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Character Actor
Desmond Larochette Malcolm McDowell
Harriston Will Patton
Renny Jacobsen Chuck Carrington
Jo Johnston Hilarie Burton
Gus Eicholtz Pat Hingle
Daisy Stokes Mary Beth Peil
Harold Smithfield Nicholas Ryan
Mama A Elizabeth Omilami 
Al Jenkins Afemo Omilami
Bart Maxwell R. Keith Harris
Robert Roget Steve Ayers
Jerrod Weiss Richard Fullerton
Michael Flournoy Richard K. Olsen
Harold Smithfield Nicholas Pryor
Amos Candler Frank Hoyt Taylor
Thomas Layne Tim Ware

Directed by Gary Wheeler
Written by Michelle Hoppe, Johnston H. Moore, Gary Wheeler & Robert Whitlow


Independent filmmaker's "The List" released on DVD
By Phyllis Moore | August 4, 2008

    "The List," a North Carolina-based film released on a limited basis last November, is now out on DVD. Filmmaker Gary Wheeler lives in Boone but has Goldsboro ties - his wife and business partner is the former Jodie Sutton of Goldsboro. Father-in-law Allen Sutton, former personnel director at Wayne Memorial Hospital, has a small role in the movie's opening scene. The movie was based on the book of the same name by Charlotte attorney Robert Whitlow. It stars Malcolm McDowell, Will Patton and Pat Hingle, as well as Chuck Carrington, who played Petty Officer Tiner on TV's "JAG" for seven years, and Hilarie Burton, currently appearing on "One Tree Hill."
    It's been "really cool" to see the project released nationwide, said Wheeler, director, writer and producer. "I think what every independent filmmaker wants, it's like a parent with a child. You want them to grow up and be productive citizens and to do great things. That's what you want with your movie." When the movie first came out in November 2007, it only played in about 50 markets. Because of Wheeler's Goldsboro connection, Premiere Theaters was among the first 20 cities to screen the film. He was fortunate to receive several offers from studios to release it on DVD, opting to go with 20th Century Fox. "We just felt like 20th Century Fox was a great partner," he said. "When the film division made us an offer, they had a specific release day, around Father's Day. At that point, it was all systems go."
    The DVD can currently be found in video stores, as well as such locations as Sam's Club, Wal-mart, Target and Christian bookstores, Wheeler said. "To have the opportunity to be out there and in the marketplace, most independent filmmakers never get that shot," he said. "A lot of them don't even make it to the shelves. Getting it on the shelf means that it's got a chance." It seems to be doing well, Wheeler said -- in the first three weeks, 350,000 rentals were reported across the country. "The cool thing, apart from that it's out there now, is we have started to get stories back from people that the movie has made an impact," he said. "What I'm finding is that we seem to be doing really well with the people that really want to just see a good movie."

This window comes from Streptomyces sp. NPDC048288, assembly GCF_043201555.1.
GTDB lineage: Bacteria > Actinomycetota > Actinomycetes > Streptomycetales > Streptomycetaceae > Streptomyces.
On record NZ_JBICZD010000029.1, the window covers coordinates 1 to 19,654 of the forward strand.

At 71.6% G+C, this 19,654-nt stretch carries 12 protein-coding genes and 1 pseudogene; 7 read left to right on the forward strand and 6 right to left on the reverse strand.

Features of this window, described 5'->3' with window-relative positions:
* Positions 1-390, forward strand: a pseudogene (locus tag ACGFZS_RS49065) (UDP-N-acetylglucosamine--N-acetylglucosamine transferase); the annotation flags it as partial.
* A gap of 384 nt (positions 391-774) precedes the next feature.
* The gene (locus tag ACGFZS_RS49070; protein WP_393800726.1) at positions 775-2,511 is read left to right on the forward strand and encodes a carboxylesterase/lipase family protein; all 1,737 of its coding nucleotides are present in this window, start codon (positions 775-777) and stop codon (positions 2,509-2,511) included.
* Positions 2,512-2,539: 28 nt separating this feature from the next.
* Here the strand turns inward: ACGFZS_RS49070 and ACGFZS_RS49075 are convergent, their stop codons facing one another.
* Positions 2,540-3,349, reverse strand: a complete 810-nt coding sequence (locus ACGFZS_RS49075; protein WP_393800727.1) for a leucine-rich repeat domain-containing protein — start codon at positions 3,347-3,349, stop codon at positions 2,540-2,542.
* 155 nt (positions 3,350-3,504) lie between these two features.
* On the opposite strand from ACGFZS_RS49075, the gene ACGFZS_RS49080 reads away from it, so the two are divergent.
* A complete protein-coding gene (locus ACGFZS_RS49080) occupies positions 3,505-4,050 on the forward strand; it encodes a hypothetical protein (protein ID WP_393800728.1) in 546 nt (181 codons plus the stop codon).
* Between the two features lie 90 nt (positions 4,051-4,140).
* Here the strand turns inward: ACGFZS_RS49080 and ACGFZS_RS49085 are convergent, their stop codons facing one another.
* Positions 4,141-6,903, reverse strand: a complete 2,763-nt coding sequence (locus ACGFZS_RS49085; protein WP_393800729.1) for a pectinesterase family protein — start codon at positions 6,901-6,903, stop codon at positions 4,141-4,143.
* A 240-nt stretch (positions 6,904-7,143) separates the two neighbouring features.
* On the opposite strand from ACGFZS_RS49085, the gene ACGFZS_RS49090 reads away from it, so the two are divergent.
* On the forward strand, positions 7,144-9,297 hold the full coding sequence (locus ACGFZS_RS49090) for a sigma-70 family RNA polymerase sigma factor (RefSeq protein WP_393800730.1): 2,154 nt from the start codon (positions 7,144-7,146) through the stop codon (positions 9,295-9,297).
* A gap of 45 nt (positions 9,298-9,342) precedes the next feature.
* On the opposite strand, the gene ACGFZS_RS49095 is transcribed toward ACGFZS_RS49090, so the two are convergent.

While certainly the fact that there is a spiritual theme and a Christian element is "the cherry on top," Wheeler said it's rewarding to be able to offer a wholesome family movie. For now, he said he's pleased that the film is being seen. "It's getting its chance. It's on the shelves with every other movie out there," he said. "At least it has a chance to find its audience and that's all we can ask for." The movie also received recognition at a national Christian competition, The Crown Awards, held in July in Florida. "We were nominated for best picture, best drama under $250,000 budget and best screenplay. We won for all three," Wheeler said. "We were there and excited. It was doubly exciting to win." Up next, Wheeler is working toward his next two movies, both based on Whitlow books. He is currently in the screenwriting phase for "The Trial," with plans to begin filming next year, followed by "The Sacrifice" the year after that.

Boone director's work makes DVD list
By Scott Nicholson
Watauga Democrat 7/29/08

    Boone filmmaker Gary Wheeler's "The List" is available on DVD and the writer-director is turning his attention to new projects. Wheeler, an Appalachian State University alumnus, filmed the movie on location in Wilmington, starring Malcolm McDowell, Hilarie Burton, Chuck Carrington, Pat Hingle and Will Patton. Its theatrical release was in August 2007. The script, co-written by Wheeler, was based on Robert Whitlow's best-selling novel and follows a spiritual story line. Renny Jacobson (Carrington) is stunned by his father's sudden death and the will that gives him the contents of a safe-deposit box with a "Covenant List." Actors Tim Ware and Hilarie Burton with Boone director Gary Wheeler at the Charlotte premiere of "The List" in 2007. Investigating the List, Jacobson and his new romantic interest Jo Johnston undercover the dark supernatural power behind the 140-year-old covenant. As Jacobson struggles with the lure of power, he draws on his faith to face the truth about the List. "It certainly turned out better than any of us imagined," Wheeler said.